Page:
DETERMINATION OF SOME HEAVY METALS AND INVESTIGATION OF NUTRITIONAL COMPOSITION IN THREE SPECIES OF SNAILS (ARCHATINAFULICA, ARCHACHATINA MARGINATA AND LIMICOLARIAFLAMMEA)

ABSTRACT
Species of snails Archachatina marginata,Archatinafulica and Limicolaria flammea, and Archachatina marginata were assessed for proximate analysis aimed at establishing their nutritive values. The heavy metals levels of the flesh was also investigated. Analysis of the flesh revealed that the composition of crude protein varied from 34.90+ 0.23 to 36. 75 + 0.22% in all species, Ash content, moisture content, crude lipid, and carbohydrateranged from 6.15+ 0.99 to 16.06 + 0.75%, 9.41+ 0.33 to 27. 89+ 0.52%, 7.29+ 0.63 to 9.99+ 0.15%, 14.71+ 0.17 to 38.18+ 0.66% respectively. Crude fibre was not detected in any of the species.The concentration of zinc, copper, cadmium and lead in the flesh of the snails were in the range of 7.58+ 0.03 to 13.10+ 0.03 mg/kg, 0.99+ 0.01 mg/kg to 3.32+0.01 mg/kg, 0.09+ 0.00 to 0.50+ 0.00 mg/kg, and 0.90+ 0.00 to 2.90+0.00 mg/kg respectively.These values were low and within the WHO permissible limit. Amino acid profile indicates the presence of lysine, Alanine, Histidine, valine, leucine and Phenylalanine Arginine, Aspartic acid, threonine serine, Glutamic acid, proline, Glycine, Cystine, Isoleucine, Leucine and Tyrosine in the snail species. Lysine concentration varied from 15.67-16.00mg/g in all species. Histidine was 2.50.73mg/g, Arginine ranged from 16.11-16.85. Aspartic acid ranged from 9.66 – 10.54mg/g, Threonine concentration ranged from 8.34-9.01mg/g, serine (4.55 – 4.99 mg/g), Glutamic acid (11.64 – 11.94mg/g), proline (5.80–6.26mg/g), Glycine (4.01-4.86 mg/g), Alanine (2.98 – 3.31 mg/g), cystine (0.55-0.69mg/g), valine (7.9 – 8.21mg/g), methionine (1.93 -1.98mg/g), Isoeucine (8.91 – 9.00mg/g), leucine (9.51 – 9.98mg/g), Tyrosine (4.63 – 4.80 mg/g), phenylalanine (6.66 – 7.13 mg/g). Ammonia and Norleucine were not detected in all the snail samples. The result shows that snailcould complement the required trace minor elements needed for proper growth and development in human and hence recommended for regular consumption.


CHAPTER ONE
1.0       INTRODUCTION
Snail is a common name that is applied most often to land snails, terrestrial pulmonate, gastropod mollusce. Snail is also applied to most of the members of the molluscan class gastropoda that have a coiled shell large enough for theanimal to retract completely into. “Snail” is used in this most general sense; it includes not just land snails but also thousands of species of sea snails and fresh water snails. Snail-like animals that naturally lacka shell, or have only an internal shell, are usually called slugs, and land snails that have only a very small shell that they cannot retract into are often called semislugs.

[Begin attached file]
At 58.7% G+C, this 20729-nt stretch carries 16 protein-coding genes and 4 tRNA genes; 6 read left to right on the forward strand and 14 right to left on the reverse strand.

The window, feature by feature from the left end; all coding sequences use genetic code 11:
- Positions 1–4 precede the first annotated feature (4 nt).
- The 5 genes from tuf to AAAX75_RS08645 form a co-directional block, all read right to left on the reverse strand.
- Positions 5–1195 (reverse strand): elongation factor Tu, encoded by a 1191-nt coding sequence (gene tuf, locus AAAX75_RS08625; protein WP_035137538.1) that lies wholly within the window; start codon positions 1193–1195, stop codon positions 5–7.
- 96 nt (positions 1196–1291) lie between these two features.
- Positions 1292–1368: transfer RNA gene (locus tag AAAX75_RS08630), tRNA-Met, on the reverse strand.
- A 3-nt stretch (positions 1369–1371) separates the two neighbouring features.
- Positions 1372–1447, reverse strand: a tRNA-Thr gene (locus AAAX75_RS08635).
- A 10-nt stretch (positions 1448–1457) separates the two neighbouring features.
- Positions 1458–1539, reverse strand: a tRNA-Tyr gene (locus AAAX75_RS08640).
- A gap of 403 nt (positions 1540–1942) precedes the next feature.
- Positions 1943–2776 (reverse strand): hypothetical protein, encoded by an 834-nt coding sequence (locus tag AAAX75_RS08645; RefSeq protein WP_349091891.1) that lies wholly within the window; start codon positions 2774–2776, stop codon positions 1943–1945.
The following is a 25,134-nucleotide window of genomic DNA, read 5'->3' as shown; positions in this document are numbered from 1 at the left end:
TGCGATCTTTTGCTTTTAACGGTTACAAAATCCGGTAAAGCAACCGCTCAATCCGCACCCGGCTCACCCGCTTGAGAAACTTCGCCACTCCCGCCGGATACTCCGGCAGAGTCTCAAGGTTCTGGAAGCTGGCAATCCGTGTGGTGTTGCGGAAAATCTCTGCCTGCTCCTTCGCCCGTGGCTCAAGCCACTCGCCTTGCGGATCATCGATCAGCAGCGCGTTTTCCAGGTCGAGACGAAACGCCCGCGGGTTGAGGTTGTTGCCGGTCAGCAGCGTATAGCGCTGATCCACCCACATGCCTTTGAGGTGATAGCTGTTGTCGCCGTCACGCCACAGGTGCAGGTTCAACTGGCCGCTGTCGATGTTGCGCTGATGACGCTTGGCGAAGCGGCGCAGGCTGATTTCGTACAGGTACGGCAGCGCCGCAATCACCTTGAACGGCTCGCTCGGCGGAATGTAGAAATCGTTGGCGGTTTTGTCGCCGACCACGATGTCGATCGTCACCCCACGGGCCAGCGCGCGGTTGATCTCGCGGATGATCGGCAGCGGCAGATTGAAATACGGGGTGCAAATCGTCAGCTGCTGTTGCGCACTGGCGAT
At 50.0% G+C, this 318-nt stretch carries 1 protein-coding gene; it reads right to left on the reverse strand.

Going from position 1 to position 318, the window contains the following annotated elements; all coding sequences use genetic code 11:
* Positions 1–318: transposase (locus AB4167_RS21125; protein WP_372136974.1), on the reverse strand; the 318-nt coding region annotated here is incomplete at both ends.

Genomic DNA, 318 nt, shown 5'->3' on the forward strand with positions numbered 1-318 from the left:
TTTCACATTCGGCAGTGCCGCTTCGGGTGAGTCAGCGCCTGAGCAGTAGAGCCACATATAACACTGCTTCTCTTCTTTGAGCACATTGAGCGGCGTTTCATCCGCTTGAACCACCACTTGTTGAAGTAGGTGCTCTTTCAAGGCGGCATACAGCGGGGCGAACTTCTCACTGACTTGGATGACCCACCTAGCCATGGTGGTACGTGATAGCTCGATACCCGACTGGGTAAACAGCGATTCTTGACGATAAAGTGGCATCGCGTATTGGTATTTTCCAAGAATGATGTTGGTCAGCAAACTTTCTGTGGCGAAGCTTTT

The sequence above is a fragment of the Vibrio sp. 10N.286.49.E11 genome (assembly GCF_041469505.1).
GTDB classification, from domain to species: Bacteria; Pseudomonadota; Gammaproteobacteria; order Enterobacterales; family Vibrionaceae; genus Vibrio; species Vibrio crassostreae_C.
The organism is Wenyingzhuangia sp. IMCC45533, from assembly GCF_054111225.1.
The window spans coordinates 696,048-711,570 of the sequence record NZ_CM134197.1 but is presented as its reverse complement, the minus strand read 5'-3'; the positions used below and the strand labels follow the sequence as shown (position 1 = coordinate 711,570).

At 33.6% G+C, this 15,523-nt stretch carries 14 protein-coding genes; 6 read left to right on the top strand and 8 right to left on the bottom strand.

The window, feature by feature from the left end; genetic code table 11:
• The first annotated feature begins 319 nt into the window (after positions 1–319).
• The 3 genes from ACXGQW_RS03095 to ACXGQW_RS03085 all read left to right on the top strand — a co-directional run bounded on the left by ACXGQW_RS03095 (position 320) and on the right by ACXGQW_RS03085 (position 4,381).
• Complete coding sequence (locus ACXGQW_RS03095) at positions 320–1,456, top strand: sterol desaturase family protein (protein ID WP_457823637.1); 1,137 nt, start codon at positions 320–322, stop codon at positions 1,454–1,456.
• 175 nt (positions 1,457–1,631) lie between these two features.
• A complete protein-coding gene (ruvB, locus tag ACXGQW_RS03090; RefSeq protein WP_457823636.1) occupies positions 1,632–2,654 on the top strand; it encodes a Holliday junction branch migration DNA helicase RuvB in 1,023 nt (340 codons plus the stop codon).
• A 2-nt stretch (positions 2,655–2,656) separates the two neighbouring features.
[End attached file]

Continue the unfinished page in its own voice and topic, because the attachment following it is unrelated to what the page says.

Snails are one of the earliest known types of animals in the world. They are able to adapt to a variety of living condition and they do not require large amounts of food. They have been able to continually evolve to survive the condition around them which many researchers find to be very fascinating. All snails are classified as mollusks because of the hard shell that protects their bodies; snails are found in many locations and have a very diverse type of habitat where they can be found. As a snail moves it leaves behind a trail of slims, this allows it to easily move across any type of terrain without injuring itsbody. They are not able to hear at all. So they rely on their sense of touch to interact with each other. They use their sense of smell to help them find food. You will find that snails are the most active at night and may come out during the early morning hours as well(Frederick, 2010).

Snails have prominent tentacles on which, in many species, the eyes are often located, many snails are as small as 0.1cm (0.04inch) long; others, such as conches and the African land snail, are as long as 20cm (8inch). The spiral shell into which the snail withdraws serves mainly as protection against predators and desiccation. Land snails are particularly well adapted to changes in moisture and some desert species are able to remain sealed within their thick shells for two or more years. Land snail species of more moist habitats usually have thinner shells. Slugs, which live in very moist places and are often considered snails, have only vestigial shells.

Snails can be found in a very wide range of environments, including ditches, deserts, and the abyssal depths of the sea. Although land snails may be more familiar to people, marine snails constitute the majority of snails’ species and have much diversity. Numerous kinds of snail can also be found in fresh water.

Most snails have thousands of microscopic tooth-like structures located on a ribbon-like tongue called a radula used to cut food into small pieces. Many snails are Herbivorous, eating plants or rasping algae from surfaces with their radula. However, a few land species and many marine species are omnivores, predatory or carnivores. The life span for snails depends on their habitat and the species. Some of them only live for about 5 years however; others in the wild are believed to live at least 25 years old. The life span of snails is decreasing due to humans destroying their habitat and due to pollution.

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Item Type: Postgraduate Material  |  Attribute: 61 pages  |  Chapters: 1-5
Format: MS Word  |  Price: N3,000  |  Delivery: Within 30Mins.
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